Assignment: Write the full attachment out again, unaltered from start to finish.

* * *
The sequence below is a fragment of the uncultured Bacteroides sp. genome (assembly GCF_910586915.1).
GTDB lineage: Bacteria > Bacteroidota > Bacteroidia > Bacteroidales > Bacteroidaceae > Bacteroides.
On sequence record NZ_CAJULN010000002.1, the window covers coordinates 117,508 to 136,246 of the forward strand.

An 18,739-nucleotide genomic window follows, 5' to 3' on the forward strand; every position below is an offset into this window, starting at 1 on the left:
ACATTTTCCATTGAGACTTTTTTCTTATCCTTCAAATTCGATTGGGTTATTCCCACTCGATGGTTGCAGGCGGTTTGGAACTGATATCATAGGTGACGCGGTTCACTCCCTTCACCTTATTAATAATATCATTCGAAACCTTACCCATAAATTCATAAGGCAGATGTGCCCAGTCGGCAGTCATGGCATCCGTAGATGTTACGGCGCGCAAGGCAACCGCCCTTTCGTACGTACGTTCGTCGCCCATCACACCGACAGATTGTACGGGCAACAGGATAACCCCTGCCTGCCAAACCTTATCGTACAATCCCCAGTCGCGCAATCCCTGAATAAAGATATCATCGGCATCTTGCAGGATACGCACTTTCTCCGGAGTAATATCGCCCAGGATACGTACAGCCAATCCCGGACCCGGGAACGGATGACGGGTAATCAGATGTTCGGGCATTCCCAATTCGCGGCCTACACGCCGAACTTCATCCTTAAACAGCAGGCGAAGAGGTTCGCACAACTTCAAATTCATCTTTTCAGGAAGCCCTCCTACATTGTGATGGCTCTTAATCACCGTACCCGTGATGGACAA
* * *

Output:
The sequence below is a fragment of the uncultured Bacteroides sp. genome (assembly GCF_910586915.1).
GTDB lineage: Bacteria > Bacteroidota > Bacteroidia > Bacteroidales > Bacteroidaceae > Bacteroides.
On sequence record NZ_CAJULN010000002.1, the window covers coordinates 117,508 to 136,246 of the forward strand.

An 18,739-nucleotide genomic window follows, 5' to 3' on the forward strand; every position below is an offset into this window, starting at 1 on the left:
ACATTTTCCATTGAGACTTTTTTCTTATCCTTCAAATTCGATTGGGTTATTCCCACTCGATGGTTGCAGGCGGTTTGGAACTGATATCATAGGTGACGCGGTTCACTCCCTTCACCTTATTAATAATATCATTCGAAACCTTACCCATAAATTCATAAGGCAGATGTGCCCAGTCGGCAGTCATGGCATCCGTAGATGTTACGGCGCGCAAGGCAACCGCCCTTTCGTACGTACGTTCGTCGCCCATCACACCGACAGATTGTACGGGCAACAGGATAACCCCTGCCTGCCAAACCTTATCGTACAATCCCCAGTCGCGCAATCCCTGAATAAAGATATCATCGGCATCTTGCAGGATACGCACTTTCTCCGGAGTAATATCGCCCAGGATACGTACAGCCAATCCCGGACCCGGGAACGGATGACGGGTAATCAGATGTTCGGGCATTCCCAATTCGCGGCCTACACGCCGAACTTCATCCTTAAACAGCAGGCGAAGAGGTTCGCACAACTTCAAATTCATCTTTTCAGGAAGCCCTCCTACATTGTGATGGCTCTTAATCACCGTACCCGTGATGGACAA